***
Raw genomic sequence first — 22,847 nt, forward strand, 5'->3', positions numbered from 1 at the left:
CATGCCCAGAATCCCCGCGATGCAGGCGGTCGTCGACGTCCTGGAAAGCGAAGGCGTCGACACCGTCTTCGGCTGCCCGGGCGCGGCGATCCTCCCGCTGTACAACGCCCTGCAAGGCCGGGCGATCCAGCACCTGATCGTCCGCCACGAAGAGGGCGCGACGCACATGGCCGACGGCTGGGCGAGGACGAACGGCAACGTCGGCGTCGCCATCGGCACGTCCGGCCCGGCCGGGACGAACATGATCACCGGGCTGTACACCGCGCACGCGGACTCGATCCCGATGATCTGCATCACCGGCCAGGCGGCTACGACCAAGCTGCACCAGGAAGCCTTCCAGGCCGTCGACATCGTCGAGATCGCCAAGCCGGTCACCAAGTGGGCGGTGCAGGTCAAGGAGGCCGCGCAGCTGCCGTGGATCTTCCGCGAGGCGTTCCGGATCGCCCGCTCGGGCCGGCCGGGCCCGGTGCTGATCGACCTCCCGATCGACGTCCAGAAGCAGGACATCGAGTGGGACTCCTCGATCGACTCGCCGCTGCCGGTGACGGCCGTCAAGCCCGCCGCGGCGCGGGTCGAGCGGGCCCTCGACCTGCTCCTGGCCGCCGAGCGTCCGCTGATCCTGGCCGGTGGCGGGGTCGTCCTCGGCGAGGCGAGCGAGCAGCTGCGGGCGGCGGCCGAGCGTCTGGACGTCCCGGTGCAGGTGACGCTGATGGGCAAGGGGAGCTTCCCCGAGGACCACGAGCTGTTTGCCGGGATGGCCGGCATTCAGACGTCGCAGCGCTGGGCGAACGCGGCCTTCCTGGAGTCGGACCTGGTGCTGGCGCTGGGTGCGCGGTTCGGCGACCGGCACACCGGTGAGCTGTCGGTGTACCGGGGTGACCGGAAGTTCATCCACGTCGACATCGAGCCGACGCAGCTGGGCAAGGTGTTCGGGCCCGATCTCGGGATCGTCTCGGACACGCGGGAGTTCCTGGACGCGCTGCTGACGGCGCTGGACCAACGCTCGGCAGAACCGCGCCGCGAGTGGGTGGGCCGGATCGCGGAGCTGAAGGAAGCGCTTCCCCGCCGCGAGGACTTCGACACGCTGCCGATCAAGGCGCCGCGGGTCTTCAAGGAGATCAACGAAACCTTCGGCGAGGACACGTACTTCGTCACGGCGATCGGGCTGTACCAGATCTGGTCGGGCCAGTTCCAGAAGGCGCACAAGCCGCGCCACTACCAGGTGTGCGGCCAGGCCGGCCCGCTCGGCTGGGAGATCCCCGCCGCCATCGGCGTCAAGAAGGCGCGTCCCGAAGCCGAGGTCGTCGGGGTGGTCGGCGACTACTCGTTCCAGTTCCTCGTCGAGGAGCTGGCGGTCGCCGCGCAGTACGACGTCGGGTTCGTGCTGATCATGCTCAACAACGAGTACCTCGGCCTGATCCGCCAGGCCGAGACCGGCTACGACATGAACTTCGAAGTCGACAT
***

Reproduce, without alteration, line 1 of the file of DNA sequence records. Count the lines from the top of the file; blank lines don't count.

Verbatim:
Raw genomic sequence first — 22,847 nt, forward strand, 5'->3', positions numbered from 1 at the left: